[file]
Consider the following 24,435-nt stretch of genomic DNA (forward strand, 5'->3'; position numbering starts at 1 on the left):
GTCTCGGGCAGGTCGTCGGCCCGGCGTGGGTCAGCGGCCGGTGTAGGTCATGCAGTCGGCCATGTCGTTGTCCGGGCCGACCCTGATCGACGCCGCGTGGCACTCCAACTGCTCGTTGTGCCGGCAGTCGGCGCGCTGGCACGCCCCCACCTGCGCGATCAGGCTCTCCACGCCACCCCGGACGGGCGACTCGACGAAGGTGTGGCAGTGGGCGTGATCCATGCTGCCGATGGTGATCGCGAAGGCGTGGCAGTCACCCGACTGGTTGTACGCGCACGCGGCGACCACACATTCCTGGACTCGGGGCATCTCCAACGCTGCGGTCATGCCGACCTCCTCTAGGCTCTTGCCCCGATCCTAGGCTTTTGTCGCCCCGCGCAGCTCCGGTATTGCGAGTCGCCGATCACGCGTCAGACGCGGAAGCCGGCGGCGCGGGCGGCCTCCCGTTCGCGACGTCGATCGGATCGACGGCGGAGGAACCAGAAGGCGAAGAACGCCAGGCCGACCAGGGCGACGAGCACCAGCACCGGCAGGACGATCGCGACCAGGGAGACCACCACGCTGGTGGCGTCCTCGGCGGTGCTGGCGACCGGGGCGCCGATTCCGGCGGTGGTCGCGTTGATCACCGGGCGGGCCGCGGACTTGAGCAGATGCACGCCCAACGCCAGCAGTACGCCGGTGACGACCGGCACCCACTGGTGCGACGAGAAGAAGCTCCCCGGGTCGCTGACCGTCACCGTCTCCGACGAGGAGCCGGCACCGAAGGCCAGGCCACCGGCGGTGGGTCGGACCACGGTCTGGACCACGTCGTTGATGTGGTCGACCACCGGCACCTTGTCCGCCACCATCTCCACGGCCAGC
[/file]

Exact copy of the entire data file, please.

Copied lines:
Consider the following 24,435-nt stretch of genomic DNA (forward strand, 5'->3'; position numbering starts at 1 on the left):
GTCTCGGGCAGGTCGTCGGCCCGGCGTGGGTCAGCGGCCGGTGTAGGTCATGCAGTCGGCCATGTCGTTGTCCGGGCCGACCCTGATCGACGCCGCGTGGCACTCCAACTGCTCGTTGTGCCGGCAGTCGGCGCGCTGGCACGCCCCCACCTGCGCGATCAGGCTCTCCACGCCACCCCGGACGGGCGACTCGACGAAGGTGTGGCAGTGGGCGTGATCCATGCTGCCGATGGTGATCGCGAAGGCGTGGCAGTCACCCGACTGGTTGTACGCGCACGCGGCGACCACACATTCCTGGACTCGGGGCATCTCCAACGCTGCGGTCATGCCGACCTCCTCTAGGCTCTTGCCCCGATCCTAGGCTTTTGTCGCCCCGCGCAGCTCCGGTATTGCGAGTCGCCGATCACGCGTCAGACGCGGAAGCCGGCGGCGCGGGCGGCCTCCCGTTCGCGACGTCGATCGGATCGACGGCGGAGGAACCAGAAGGCGAAGAACGCCAGGCCGACCAGGGCGACGAGCACCAGCACCGGCAGGACGATCGCGACCAGGGAGACCACCACGCTGGTGGCGTCCTCGGCGGTGCTGGCGACCGGGGCGCCGATTCCGGCGGTGGTCGCGTTGATCACCGGGCGGGCCGCGGACTTGAGCAGATGCACGCCCAACGCCAGCAGTACGCCGGTGACGACCGGCACCCACTGGTGCGACGAGAAGAAGCTCCCCGGGTCGCTGACCGTCACCGTCTCCGACGAGGAGCCGGCACCGAAGGCCAGGCCACCGGCGGTGGGTCGGACCACGGTCTGGACCACGTCGTTGATGTGGTCGACCACCGGCACCTTGTCCGCCACCATCTCCACGGCCAGC